The Russian Central Bank has moved to bar financial firms in the country from engaging with crypto-related mutual funds.
In a press release, the resolutely anti-crypto body, which also fonts the domestic financial sector, announced it had created a draft directive, which it will listen to feedback on until December 27, 2021.
The directive deals with other mutual fund-related restrictions, too, but crypto-keen banks will be stunned to hear that the Central Bank wrote of establishing a “ban” on “the investment of funds in mutual funds, including those intended exclusively for [industrial] investors, in digital currencies and financial instruments, the price of which depends on the rates of digital currencies ”- essentially all tokens and crypto derivatives.
The bank also reminded the public that it had recommended individuals and firms “not to invest in such assets” (in fact it has done so on multiple occasions). And it claimed that its measures “will not only increase the investment potential of mutual funds, but also strengthen the protection of investors’ rights.”
The Central Bank has moved at every occasion to block pro-crypto legislation and remains in a deadlock with other more business-friendly parts of the government.
Last month, it came out in opposition to an MP-led proposal to legalize and regulate crypto mining. Lawmakers have recently urged the bank to soften its stance, claiming that tokens are now a de facto “element of the financial system.”
Meanwhile, the media outlet Izvestia pointed out some of the legal obstacles that currently stand in the way of firms and individuals who want to engage with crypto on an above-the-board basis.
The media outlet quoted Gleb Kostarev, the head of the crypto exchange giant Binance in Eastern Europe, as opining that “so far, the status of cryptocurrencies” in Russia is “rather blurry.”
A crypto-specializing lawyer, meanwhile, was quoted as stating that crypto-related semantics are causing unnecessary complications.
He pointed to the fact that a 2019 Supreme Court ruling had proposed using a term that can be translated as “virtual assets” – not unlike the terms used by bodies like the Financial Action Task Force (FATF). However, the government has since adopted the more “confusing” term “digital currencies,” leaving “everyone” unsure what it is talking about when it legislates. “Digital currencies” could also refer to central bank-issued coins, or possibly even digital securities.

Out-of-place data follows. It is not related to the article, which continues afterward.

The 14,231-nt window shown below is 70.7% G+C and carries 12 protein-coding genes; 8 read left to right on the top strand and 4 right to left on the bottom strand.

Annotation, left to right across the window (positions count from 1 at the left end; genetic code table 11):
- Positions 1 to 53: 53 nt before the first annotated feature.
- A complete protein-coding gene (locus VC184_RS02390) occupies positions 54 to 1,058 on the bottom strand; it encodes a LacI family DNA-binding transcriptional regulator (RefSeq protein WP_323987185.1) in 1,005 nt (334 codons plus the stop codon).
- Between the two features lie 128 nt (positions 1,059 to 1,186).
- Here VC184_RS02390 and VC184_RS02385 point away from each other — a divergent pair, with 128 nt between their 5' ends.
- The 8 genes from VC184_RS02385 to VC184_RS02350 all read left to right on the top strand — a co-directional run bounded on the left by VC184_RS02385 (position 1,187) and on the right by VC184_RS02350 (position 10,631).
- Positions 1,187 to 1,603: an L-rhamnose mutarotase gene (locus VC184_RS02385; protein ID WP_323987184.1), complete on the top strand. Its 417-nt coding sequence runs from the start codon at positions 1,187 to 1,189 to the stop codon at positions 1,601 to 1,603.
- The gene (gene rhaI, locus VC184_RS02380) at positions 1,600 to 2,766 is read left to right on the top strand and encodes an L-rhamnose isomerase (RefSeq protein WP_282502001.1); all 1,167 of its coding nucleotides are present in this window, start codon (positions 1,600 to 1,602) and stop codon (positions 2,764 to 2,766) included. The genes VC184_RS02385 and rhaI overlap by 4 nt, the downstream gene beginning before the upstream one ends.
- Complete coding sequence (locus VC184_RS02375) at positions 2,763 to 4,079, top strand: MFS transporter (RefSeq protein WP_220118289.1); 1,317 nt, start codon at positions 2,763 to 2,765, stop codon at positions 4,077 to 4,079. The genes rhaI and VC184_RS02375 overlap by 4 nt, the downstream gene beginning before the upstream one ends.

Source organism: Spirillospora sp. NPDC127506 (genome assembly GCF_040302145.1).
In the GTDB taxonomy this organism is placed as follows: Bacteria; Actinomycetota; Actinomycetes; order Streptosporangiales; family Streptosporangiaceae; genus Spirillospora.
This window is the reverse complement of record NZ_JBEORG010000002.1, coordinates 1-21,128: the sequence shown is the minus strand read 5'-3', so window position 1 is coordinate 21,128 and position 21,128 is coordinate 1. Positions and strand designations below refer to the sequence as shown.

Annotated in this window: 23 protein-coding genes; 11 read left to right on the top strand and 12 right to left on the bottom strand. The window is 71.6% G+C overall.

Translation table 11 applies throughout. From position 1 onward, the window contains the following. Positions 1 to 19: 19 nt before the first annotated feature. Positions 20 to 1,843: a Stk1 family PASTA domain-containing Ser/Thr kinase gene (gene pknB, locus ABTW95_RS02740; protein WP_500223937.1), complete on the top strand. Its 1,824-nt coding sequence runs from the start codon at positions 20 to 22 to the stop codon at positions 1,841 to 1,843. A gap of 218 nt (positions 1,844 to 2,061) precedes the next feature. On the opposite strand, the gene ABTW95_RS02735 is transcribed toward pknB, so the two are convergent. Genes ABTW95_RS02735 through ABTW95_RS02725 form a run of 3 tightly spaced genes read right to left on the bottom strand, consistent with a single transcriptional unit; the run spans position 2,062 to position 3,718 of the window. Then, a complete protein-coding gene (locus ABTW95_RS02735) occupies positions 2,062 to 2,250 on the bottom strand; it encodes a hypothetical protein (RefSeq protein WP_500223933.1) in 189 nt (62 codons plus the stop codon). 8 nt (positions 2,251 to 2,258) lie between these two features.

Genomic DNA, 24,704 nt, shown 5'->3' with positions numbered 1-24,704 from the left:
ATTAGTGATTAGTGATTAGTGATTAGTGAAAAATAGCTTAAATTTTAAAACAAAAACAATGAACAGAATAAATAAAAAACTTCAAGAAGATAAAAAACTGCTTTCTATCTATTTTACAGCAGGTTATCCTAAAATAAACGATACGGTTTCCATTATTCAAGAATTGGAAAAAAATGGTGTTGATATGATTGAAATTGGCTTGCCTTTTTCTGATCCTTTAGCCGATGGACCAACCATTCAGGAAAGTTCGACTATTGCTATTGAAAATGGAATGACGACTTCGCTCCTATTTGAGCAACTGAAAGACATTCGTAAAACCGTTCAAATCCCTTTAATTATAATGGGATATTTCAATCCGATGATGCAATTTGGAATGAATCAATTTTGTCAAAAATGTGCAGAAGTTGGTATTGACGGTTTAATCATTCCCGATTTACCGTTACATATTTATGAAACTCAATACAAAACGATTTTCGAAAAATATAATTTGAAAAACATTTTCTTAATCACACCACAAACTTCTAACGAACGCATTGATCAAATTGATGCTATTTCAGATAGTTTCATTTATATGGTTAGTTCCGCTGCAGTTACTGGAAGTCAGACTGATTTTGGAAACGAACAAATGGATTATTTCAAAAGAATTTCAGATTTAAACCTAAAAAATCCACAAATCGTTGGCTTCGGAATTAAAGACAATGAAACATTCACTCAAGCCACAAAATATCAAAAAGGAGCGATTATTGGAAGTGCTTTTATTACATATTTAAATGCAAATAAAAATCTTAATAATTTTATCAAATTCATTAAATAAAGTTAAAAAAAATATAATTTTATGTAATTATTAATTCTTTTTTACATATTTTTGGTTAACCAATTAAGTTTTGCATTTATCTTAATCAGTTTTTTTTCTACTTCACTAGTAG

Another industry player noted that courts were also unsure as to how to proceed in bankruptcy cases whereby the firm or person declaring bankruptcy owns crypto. As crypto is not officially recognized as an asset, judges have been forced to navigate complicated property laws, often creating potentially problematic legal precedents as they do so.
The experts also noted that Russia’s only crypto-related law thus far bans the use of crypto in payments – but claimed that this can sometimes interfere in bona fide token sales. The law also causes issues for non-fungible token (NFT) sales in the art world, where many Russian firms are hoping to become major players.
As NFT sales take place on blockchain protocols, they inevitably require the exchange of tokens for a digital product – technically a legal violation. Some companies have already conducted these sales – most notably the Hermitage Museum in Saint Petersburg, when it put a number of its works up for sale in August.
The lawyer noted that the museum had been forced to direct payments to “overseas” locations in a bid to stay on the right side of the law.
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